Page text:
Our last stop was my favorite, Midway Village. Twenty six buildings, ranging from a hospital to a blacksmith shop with many other businesses and homes represented, offers a vivid picture of what life was like in Rockford during the 19th century. (You will see a lot more of this place aw well in the October Issue of www.americanropads.net/)

Our Wednesday dinner couldn’t have been in a more picturesque setting. They choose Anderson Japanese Gardens. Tinkling water ran through a cleverly planted landscape of timeless beauty. Tables were set on the lawn. Food was of the appetizer variety and there were many choices. Beer, wine and the specialty cocktail were splashing in time to the music provided by Myles Meilsen, a celebrated musician in his own right and the son of Rick Neilsen of the legendary Cheap Trick. Miles and his band, The Rusted Hearts are a talented group in their own right and have no need of a famous father to gain them fans. The surprise highlight of the evening was a spectacular fireworks show that lit up the sky with colorful displays.

Thursday we buckled down and had a full day of meetings split with breaks and a notable networking lunch. For lunch, Joanne, our “fearless leader,” had invited a “world renowned” traveler, Hugh Shoudbe Travelin, (AKA John Percy from Niagara Falls, NY) to explain J. Vero and Associates’ newest venture, TMS Family Travel Conferences. Hugh “strode manfully” to the podium while tearing off his tasteful??? plastic raincoat (just happens to be the kind used on Maid in the Mist at Niagara Falls. Good marketing ploy, John.) and stood before us clad in a Hawaiian shirt and a pair of Bermudas. After the laughter subsided, he spoke of the growing market in family travel.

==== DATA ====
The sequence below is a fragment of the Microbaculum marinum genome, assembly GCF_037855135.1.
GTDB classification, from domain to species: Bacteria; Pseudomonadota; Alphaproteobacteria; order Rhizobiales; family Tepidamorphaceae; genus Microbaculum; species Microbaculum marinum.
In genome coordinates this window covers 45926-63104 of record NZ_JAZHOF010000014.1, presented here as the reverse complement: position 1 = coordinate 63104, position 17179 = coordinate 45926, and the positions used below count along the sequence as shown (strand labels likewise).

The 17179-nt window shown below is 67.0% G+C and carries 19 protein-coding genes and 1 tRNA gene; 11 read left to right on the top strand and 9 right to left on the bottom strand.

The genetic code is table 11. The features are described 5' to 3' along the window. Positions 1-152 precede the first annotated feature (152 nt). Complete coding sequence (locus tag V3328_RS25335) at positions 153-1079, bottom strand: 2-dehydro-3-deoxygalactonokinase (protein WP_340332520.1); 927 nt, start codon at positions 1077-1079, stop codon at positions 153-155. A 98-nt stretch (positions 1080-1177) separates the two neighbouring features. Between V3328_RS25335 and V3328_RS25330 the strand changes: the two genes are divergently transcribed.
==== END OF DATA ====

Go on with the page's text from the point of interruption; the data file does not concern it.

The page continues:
Miles Neilsen and the Rusted Hearts entertain at Anderson Japanese Gardens

Miles Neilsen and the Rusted Hearts entertain at Anderson Japanese Gardens

By our last appointment speculation was running high as to who was to be next year’s sponsor and where we would be visiting. Hate to admit that as usual, I was wrong, I was betting on Texas. When we arrived at Giovanni’s for the pre-dinner cocktail party, we were greeted with pirate flags and playing cards. Humm? Could be Galveston? They do have a Jean Lafitte history and are on the gulf but the cards? Casinos are possibly in the cards for Galveston but not there yet. Another journalists speculated it had to be Louisiana but both Lake Charles and Jefferson Parish/Gretna were represented at TMS so?

The hors d’oeuvres narrowed it down to Louisiana as they were Cajun Shrimp and boudin. That left us with tow possible destinations.

When the doors to the dinner hall flew open we were greeted with the sounds of a Zydeco band playing Cajun music. It was Lake Charles. We dined and frolicked for an hour or so and then it was back to the room to pack for our post trips. (Next blog will give you a glimpse of my trip to Alton.) And bidding friends “good bye and see you in Lake Charles next year.”

Note: the clichés are intended I tried to use quotes to set off all of them but I think a few slipped past me “Just Naturally”